Slow Money was started in the US by a guy called Woody Tasch, and has now spread to Australia, as well as lots of other countries around the world. Since 2010 it’s invested more than $57 million into regenerative farming enterprises!


It’s on our minds because we’ve been fantasising about attending the upcoming SOIL conference in Boulder, Colarado in October. Honestly, who wouldn’t want to attend a conference called SOIL? It actually stands for Slow Opportunities for Investing Locally, and will explore the links between actual soil and the soil of a restorative economy.

The demands of running a seasonal farm means we’re probably not going to get there, but of course there are many, many moves in the right direction here in Australia, like the new ORICoop Investment Trust that was launched this week. If you haven’t heard of it yet, have a look, particularly if you’re interested in finding practical ways to support and invest in organic farms. The best way to get involved is through their Pozible campaign (which ends in 14 days).

Carolyn Suggate, founder of ORICoop, a new organic farming investment fund

Slowly, gradually, all around the world, people seem to be waking up to the fact that there’s a better way to grow, distribute and pay for our food, and that we – just simple, everyday people like us – have waaaay more power to influence it than we think we do!



As organic farmers we experience this every day, whenever our customers choose to buy food from us rather than the supermarket. The growing number of people that care enough to seek out food that is produced locally, in a way that improves the environment rather than degrades it, who choose to eat seasonally rather than buying imported fruit and veg out of season, and who choose to buy direct from farmers through accredited Farmers Markets, online platforms like the Open Food Network or from the farm gate – all of those small buying decisions add up to a big influence, pushing our food system in the right direction.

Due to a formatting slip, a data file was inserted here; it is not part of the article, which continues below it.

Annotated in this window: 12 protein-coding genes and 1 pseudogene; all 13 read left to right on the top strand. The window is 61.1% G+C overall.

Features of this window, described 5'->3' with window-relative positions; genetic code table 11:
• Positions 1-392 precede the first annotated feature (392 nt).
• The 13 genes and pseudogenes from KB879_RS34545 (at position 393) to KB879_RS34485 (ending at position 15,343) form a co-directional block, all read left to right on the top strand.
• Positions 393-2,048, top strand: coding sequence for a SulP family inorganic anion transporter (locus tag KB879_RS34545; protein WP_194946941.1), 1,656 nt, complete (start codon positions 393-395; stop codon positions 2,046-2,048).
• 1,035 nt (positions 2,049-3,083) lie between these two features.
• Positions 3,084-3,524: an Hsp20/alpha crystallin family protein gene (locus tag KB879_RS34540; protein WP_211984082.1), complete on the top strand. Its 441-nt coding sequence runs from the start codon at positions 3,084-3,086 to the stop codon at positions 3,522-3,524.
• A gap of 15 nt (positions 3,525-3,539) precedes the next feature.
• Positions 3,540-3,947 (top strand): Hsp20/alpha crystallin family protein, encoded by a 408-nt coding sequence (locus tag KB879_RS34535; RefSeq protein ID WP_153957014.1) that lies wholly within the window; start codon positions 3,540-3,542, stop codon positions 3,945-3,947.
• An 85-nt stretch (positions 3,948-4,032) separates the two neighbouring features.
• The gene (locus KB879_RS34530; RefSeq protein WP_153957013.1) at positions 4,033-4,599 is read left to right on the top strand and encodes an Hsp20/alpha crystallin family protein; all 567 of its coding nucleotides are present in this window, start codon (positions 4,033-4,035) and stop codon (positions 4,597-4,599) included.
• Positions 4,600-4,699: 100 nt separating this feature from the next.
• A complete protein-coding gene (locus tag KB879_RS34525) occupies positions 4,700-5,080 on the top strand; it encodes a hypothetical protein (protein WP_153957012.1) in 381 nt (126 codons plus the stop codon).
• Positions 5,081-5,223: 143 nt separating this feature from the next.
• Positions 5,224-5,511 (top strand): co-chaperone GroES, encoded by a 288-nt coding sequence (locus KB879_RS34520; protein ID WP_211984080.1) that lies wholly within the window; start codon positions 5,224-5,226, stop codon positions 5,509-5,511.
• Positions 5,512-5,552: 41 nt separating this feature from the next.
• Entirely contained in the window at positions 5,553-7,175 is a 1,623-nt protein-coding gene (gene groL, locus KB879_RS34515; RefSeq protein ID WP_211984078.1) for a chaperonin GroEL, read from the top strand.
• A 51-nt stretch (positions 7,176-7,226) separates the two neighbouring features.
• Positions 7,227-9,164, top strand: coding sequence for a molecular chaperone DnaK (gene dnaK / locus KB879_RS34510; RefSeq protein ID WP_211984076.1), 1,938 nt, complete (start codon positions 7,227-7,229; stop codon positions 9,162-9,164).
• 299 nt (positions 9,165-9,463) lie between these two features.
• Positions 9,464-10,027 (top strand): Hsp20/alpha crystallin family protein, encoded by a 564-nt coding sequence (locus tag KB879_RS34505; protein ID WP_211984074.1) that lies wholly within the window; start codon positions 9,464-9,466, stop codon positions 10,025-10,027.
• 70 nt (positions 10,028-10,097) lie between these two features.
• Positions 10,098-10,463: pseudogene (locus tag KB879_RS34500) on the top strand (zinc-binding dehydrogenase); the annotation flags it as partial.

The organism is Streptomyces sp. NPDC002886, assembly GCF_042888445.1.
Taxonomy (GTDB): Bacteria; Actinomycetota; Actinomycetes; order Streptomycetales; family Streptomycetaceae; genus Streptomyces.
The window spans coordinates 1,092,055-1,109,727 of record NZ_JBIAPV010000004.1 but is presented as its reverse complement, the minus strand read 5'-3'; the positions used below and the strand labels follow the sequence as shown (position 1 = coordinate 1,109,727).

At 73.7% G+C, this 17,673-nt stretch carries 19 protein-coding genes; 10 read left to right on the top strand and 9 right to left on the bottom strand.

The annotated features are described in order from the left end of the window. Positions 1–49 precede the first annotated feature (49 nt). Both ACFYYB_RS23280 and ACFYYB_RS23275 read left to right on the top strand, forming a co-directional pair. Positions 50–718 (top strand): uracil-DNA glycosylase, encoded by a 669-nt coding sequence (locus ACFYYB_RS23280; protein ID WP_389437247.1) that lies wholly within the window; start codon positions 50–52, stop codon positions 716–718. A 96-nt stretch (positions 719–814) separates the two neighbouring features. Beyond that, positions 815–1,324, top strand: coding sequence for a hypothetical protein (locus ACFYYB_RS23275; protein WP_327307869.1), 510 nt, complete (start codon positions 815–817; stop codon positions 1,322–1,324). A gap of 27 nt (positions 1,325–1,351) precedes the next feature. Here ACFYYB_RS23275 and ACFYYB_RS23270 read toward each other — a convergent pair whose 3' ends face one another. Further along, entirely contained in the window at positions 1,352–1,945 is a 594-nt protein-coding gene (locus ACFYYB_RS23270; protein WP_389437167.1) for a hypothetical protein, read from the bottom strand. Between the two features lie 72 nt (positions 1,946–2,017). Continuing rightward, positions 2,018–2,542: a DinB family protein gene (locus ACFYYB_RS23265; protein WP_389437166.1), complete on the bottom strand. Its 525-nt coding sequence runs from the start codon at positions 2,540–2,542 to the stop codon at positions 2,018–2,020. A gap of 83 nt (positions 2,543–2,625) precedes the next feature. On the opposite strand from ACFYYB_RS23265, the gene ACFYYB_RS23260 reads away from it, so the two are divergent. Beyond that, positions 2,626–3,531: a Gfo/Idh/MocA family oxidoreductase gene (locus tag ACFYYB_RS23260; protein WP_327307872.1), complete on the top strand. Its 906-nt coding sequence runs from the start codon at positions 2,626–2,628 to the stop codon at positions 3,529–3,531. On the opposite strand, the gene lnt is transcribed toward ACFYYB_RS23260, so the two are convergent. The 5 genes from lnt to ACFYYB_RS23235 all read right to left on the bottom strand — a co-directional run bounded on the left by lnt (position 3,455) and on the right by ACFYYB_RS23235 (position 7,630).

So thank you. You all give us hope!

Garlic time again…


It’s garlic time again! This will be our third crop of garlic we’ve planted on our wee patch at Mount Alexander Fruit Gardens. The planting of the garlic is like our marking of time, marking how many seasons we’ve been here, how much we’ve learnt along the way and how much more we have to learn still….

img3805-500x375This week we’ve been gleefully ripping out our spent tomato crops, feeding and reforming the beds ready for the garlic that we’ll plant in there next week. The summer just gone, despite weird climatics and lack of rain, has been great for us. We’ve had our usual bumpers, happy surprises and dismal failures, but it’s been the first season where we’ve really felt like we’ve had lots of produce to get out into the local community and onto local plates.


We began doing a small number of mixed veggie and fruit boxes in February as a trial and they have been beautiful. We have now been supplying 8-10 boxes, full of our produce, Katie and Hugh’s fruit, sprout bread and Hunter Harvests eggs and sprouts, every week for 10 weeks. Hopefully we can stretch that out through winter too. We’ve had great feedback from our box ‘guinea pigs’ which is really lovely as we don’t often get direct feedback from the people that eat our produce. Hopefully next summer we’ll be able to supply more mixed boxes to hungry households!

This summer has also been the first time we’ve been able to supply good quantities of produce to our local organic fruit and veg retailers as well as a good spread of local cafés. We’re very lucky in this town to have so many businesses that are actively seeking to use good quality local produce, and finally we’re starting to be able to grow things in large enough quantities to meet a small part of that demand.


This week we also got lots of our broccoli and cauliflower babies into their new beds as well as loads of salad, endives, radicchio, beets, silverbeet, parsley and more to go in next week! The mad rush to get everything in the ground before the soil gets too cold is (still) on!! We’ll breathe a sigh of relief when everybody has their little toes tucked into the dark brown soil and their leaves reaching up to catch the sun.

Until next time, hope everyone is enjoying these beautiful autumn days and don’t forget to get your garlic and brassicas in the ground!

Grow well

Sas and Mel